ROCKY RIVER -- Small businesses are the backbone of our local economy. And even though Northeast Ohio is one of the best at shopping local, using your credit card could pose more problems.
Every time you use a credit card, that store gets hit with a fee. Last week, we told you that new credit card rules allow small business owners to pass credit card fees along to consumers. But the big question is: will they?
"We did received a notice that fees and rates were going up, whether it's per swipe or a percentage of the amount you're transacting as well," says Amy Bradford, owner of Amy's Shoes.
Customer service fits perfectly with her business model. But those fitting those larger fees into the budget? That's more difficult.
Nationwide, those fees add up to $30 billion a year. And this last hike in rates came with the tempting new rule -- allowing businesses to pass that fee along to their plastic-using parties, as long as the business posts a sign out, front warning customers of the extra fee.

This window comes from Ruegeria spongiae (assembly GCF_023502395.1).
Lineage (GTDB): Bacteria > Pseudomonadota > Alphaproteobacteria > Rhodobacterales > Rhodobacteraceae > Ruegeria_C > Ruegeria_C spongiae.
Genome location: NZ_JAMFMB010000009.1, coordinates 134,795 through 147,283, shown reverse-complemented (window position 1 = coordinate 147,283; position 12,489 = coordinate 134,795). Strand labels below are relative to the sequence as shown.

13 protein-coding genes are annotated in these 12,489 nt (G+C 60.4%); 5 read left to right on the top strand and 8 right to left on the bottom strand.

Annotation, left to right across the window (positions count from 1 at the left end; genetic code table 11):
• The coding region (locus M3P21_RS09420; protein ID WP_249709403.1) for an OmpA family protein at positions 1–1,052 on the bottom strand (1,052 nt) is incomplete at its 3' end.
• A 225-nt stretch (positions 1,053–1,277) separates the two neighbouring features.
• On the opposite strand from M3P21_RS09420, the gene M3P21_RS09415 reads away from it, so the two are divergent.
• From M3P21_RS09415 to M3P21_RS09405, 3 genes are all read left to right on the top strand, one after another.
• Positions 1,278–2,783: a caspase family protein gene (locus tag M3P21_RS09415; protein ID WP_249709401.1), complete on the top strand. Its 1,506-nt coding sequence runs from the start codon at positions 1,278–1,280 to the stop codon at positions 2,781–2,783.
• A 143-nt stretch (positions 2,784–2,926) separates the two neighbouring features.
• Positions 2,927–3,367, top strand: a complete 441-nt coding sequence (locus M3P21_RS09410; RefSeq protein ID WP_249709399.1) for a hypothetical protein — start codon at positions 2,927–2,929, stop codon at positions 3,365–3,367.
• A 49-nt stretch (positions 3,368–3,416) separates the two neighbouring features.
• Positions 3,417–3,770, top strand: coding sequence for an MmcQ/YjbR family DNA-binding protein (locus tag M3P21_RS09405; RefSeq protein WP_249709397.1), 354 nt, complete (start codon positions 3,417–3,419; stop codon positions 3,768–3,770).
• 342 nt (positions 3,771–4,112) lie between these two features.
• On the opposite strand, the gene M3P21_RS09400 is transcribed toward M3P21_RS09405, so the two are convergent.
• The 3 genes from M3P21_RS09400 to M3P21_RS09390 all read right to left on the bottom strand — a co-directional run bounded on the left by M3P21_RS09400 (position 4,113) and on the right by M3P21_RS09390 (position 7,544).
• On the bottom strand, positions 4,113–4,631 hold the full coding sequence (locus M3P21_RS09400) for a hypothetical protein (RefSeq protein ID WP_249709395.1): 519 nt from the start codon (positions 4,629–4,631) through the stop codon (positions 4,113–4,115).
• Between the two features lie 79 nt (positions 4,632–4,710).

"You're never going to see that sign at Amy's shoes," says Amy.
Amy's price point might help make up for it. But for other businesses that sell lower priced goods, those little fees add up to a lot in the end.
At the Olive Scene, customers might spend $10 or $15, and most of the time, use a credit card. Each swipe costs the store anywhere from 1 percent to 4 percent.
But co-owner Ann Eren says they'll keep paying it, encouraging people to pay cash and hope customers will keep coming back.
"We do thank people every time they use cash and we're trying to think of some incentives for that," says Ann.
Some states ban the surcharge from being passed on to customers, but Ohio is not one of them.